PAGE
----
After a protracted process stretching beyond 5 years, the African Union (AU) Space Working Group delivered the African Space Policy document late last year (African Space Strategy V10_1). This document was subsequently adopted by African education, science and technology ministers and is expected to be approved by the AU Heads of States Summit in January 2016.
This is a welcome, refreshing and overdue undertaking. Such headway is emblematic of the advocated surge in recognizing the unmatched capabilities presented by space technology in expediting the realization of national development agendas.
In line with our earlier assertions, this progression by the AU falls within the activities stipulated in Phase-1 of our proposed road-map for establishing a space sector in Kenya. Furthermore, a scrutiny of this policy document reveals a general congruence with our road-map’s postulations on the justification and supremacy of space technology in improving the socioeconomic status of ordinary citizenry.
The AU should be acknowledged for this historic bold step and encouraged to
persistently inculcate space technology in all spheres of its development agenda.
In our previous discussion on How Kenya should adopt space technology, we examined the dynamics and implications of a continent-led embracement approach. Summarily, we asserted;
…The developmental priorities of each member state will have to be synchronized with those of other countries through consensus building mechanisms before a common goal is pursued. As a result, inter-governmental bureaucracy, vested national interests, mistrusts, vastly varying technological and fiscal abilities, political posturing etc, are likely to fetter this approach. Moreover, this approach would lead to uneven penetration of space technology among the member countries and decisions on where to host the agency’s assets will be highly contentious. However, this approach has the potential to be relatively better funded due to availability of multiple funding sources and a vast potential skills base…
One maybe tempted to avoid some of the aforementioned obstacles by simply circumventing the consensus building exercise. Unfortunately, such a move elevates the risk of member countries withholding their indispensable support for the space policy.Involving member states in the space policy formulation process instills a sense of shared ownership of the product hence guaranteeing continued inherent support.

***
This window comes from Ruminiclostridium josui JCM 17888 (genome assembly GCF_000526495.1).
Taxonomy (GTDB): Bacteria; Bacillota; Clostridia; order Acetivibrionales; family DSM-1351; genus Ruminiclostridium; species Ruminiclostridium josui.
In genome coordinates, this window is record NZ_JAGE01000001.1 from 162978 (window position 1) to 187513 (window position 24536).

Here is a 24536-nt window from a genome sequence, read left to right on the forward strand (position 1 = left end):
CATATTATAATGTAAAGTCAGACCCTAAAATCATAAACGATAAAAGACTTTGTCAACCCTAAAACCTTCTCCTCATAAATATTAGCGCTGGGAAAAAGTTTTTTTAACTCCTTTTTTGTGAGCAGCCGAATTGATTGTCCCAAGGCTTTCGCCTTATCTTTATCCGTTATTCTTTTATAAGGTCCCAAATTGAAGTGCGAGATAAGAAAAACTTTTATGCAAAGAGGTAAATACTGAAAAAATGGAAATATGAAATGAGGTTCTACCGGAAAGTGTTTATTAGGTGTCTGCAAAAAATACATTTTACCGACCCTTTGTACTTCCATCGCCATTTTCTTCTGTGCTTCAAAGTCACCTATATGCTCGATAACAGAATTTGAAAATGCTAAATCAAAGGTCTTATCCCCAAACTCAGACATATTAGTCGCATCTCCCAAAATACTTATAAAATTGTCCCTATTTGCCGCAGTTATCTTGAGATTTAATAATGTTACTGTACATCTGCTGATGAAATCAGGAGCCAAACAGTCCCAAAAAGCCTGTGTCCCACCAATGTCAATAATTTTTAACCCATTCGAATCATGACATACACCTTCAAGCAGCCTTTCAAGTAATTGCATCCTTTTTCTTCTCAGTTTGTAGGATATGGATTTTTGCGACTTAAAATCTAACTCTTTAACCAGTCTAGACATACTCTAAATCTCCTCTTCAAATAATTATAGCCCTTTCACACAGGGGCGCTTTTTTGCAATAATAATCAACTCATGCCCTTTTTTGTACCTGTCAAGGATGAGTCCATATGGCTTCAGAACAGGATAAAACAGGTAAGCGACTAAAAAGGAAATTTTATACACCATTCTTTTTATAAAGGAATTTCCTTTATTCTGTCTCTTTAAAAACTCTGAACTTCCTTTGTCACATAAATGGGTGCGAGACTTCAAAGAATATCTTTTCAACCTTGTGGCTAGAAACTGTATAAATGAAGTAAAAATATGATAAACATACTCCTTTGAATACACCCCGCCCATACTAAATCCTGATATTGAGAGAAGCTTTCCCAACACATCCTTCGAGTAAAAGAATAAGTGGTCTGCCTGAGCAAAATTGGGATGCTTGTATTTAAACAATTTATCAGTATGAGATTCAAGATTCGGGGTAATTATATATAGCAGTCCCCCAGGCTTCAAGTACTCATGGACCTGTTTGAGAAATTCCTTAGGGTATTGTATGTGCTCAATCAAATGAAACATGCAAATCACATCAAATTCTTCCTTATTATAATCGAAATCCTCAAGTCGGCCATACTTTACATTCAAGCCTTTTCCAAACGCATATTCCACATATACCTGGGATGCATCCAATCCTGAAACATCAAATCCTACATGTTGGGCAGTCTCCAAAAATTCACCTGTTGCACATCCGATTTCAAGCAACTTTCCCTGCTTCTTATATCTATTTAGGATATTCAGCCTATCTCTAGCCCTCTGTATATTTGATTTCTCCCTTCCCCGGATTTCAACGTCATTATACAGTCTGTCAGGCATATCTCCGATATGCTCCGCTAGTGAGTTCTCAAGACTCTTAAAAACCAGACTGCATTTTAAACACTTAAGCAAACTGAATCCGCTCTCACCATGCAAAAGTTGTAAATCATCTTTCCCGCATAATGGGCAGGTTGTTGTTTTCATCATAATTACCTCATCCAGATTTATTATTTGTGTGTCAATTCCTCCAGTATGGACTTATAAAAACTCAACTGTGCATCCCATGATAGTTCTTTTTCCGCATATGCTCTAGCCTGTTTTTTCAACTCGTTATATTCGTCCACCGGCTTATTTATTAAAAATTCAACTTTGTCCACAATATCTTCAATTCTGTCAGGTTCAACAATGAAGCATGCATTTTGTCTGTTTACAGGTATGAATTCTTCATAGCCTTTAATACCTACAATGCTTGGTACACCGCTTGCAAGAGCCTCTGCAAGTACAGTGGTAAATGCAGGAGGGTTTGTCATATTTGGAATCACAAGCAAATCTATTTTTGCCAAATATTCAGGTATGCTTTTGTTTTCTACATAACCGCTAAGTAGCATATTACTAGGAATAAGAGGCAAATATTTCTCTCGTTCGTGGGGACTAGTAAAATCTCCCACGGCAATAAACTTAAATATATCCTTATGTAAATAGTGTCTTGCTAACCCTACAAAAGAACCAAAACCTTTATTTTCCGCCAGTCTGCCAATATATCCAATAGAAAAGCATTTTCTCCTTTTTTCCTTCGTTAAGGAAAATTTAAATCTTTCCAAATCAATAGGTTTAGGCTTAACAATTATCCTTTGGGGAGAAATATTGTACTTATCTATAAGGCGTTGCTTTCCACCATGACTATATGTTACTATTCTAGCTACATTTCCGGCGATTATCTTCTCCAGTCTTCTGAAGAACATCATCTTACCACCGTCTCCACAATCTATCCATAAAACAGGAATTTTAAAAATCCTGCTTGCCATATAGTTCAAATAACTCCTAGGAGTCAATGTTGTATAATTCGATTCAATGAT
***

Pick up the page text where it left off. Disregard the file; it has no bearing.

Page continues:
We still maintain this mostly skeptic proclivity towards continent-centric approaches to domestically embrace efficacious and sustainable space technology for national development.
However, the existing and potential role played by African development organizations like the AU in promoting the utilization of space technology to expedite national development agendas cannot be overstated. Consequently, this unprecedented effort by the AU should be recognized, appreciated and similar ventures encouraged going forward.
Specifically, the prevailing brazenly favorable regard of space technology by the AU will promote a similarly gritty disposition within member states. Consequently, this will serve to embolden the efforts of nascent national space programs; hasten the inauguration of planned ones; and, ignite awareness of space technology in tepidly inquisitive member countries. It is the intent of Kenya Space Sector Advocacy to contribute towards this cumulative effort.
The AU’s space policy document has elicited optimism, criticism, admiration and skepticism from various corners across the continent. For instance, proponents of Non-Governmental Organization’s agenda mull over how the hackneyed “foreign aid” will be incorporated in this venture (African space policy adds new dimension for aid : SciDev, Net). Other pundits question the seemingly quixotic timelines in addition to contemplating the lack of definitive organizational and fiscal frameworks in the policy document (Africa Analysis: The continent’s bold space policy : SciDev.Net).
Nevertheless, as a constituent activity of Phase-1 in the proposed road-map for establishing a space sector in Kenya; this is a positive development for African countries such as Kenya in their endeavor to improve the socioeconomic well-being of her citizens.
2 thoughts on “African Space Policy”
so informative… keep bringing more.
i embrace the creation and advancement of of space agency